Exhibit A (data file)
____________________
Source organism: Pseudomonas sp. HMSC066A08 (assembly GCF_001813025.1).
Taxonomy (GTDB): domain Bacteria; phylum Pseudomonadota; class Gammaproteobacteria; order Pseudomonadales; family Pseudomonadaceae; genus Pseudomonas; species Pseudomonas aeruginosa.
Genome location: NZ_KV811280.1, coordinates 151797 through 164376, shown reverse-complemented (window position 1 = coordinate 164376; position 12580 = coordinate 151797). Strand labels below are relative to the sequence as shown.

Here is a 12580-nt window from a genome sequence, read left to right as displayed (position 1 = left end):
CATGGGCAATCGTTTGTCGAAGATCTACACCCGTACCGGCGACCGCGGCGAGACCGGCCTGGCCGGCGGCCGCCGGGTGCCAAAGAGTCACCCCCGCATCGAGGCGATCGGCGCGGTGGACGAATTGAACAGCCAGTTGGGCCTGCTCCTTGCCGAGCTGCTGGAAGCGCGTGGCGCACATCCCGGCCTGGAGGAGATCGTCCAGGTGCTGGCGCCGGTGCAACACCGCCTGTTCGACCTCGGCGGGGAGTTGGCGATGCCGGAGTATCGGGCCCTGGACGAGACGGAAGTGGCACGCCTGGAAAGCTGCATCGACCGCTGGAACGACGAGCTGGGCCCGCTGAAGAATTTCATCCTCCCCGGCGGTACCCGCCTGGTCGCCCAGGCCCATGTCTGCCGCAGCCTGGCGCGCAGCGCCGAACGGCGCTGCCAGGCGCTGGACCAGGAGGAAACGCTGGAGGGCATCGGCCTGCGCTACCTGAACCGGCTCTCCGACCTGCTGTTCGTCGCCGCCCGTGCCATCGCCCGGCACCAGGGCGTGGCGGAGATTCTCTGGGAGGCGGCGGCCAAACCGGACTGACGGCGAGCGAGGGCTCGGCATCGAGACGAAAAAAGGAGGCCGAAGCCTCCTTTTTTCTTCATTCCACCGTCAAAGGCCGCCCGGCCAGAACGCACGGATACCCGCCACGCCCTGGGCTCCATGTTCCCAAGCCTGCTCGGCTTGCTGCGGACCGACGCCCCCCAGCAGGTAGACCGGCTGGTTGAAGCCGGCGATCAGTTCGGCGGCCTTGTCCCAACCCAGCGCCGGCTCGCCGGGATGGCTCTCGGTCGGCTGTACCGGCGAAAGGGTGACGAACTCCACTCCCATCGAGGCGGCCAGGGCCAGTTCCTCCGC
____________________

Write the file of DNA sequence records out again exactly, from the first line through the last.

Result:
Source organism: Pseudomonas sp. HMSC066A08 (assembly GCF_001813025.1).
Taxonomy (GTDB): domain Bacteria; phylum Pseudomonadota; class Gammaproteobacteria; order Pseudomonadales; family Pseudomonadaceae; genus Pseudomonas; species Pseudomonas aeruginosa.
Genome location: NZ_KV811280.1, coordinates 151797 through 164376, shown reverse-complemented (window position 1 = coordinate 164376; position 12580 = coordinate 151797). Strand labels below are relative to the sequence as shown.

Here is a 12580-nt window from a genome sequence, read left to right as displayed (position 1 = left end):
CATGGGCAATCGTTTGTCGAAGATCTACACCCGTACCGGCGACCGCGGCGAGACCGGCCTGGCCGGCGGCCGCCGGGTGCCAAAGAGTCACCCCCGCATCGAGGCGATCGGCGCGGTGGACGAATTGAACAGCCAGTTGGGCCTGCTCCTTGCCGAGCTGCTGGAAGCGCGTGGCGCACATCCCGGCCTGGAGGAGATCGTCCAGGTGCTGGCGCCGGTGCAACACCGCCTGTTCGACCTCGGCGGGGAGTTGGCGATGCCGGAGTATCGGGCCCTGGACGAGACGGAAGTGGCACGCCTGGAAAGCTGCATCGACCGCTGGAACGACGAGCTGGGCCCGCTGAAGAATTTCATCCTCCCCGGCGGTACCCGCCTGGTCGCCCAGGCCCATGTCTGCCGCAGCCTGGCGCGCAGCGCCGAACGGCGCTGCCAGGCGCTGGACCAGGAGGAAACGCTGGAGGGCATCGGCCTGCGCTACCTGAACCGGCTCTCCGACCTGCTGTTCGTCGCCGCCCGTGCCATCGCCCGGCACCAGGGCGTGGCGGAGATTCTCTGGGAGGCGGCGGCCAAACCGGACTGACGGCGAGCGAGGGCTCGGCATCGAGACGAAAAAAGGAGGCCGAAGCCTCCTTTTTTCTTCATTCCACCGTCAAAGGCCGCCCGGCCAGAACGCACGGATACCCGCCACGCCCTGGGCTCCATGTTCCCAAGCCTGCTCGGCTTGCTGCGGACCGACGCCCCCCAGCAGGTAGACCGGCTGGTTGAAGCCGGCGATCAGTTCGGCGGCCTTGTCCCAACCCAGCGCCGGCTCGCCGGGATGGCTCTCGGTCGGCTGTACCGGCGAAAGGGTGACGAACTCCACTCCCATCGAGGCGGCCAGGGCCAGTTCCTCCGC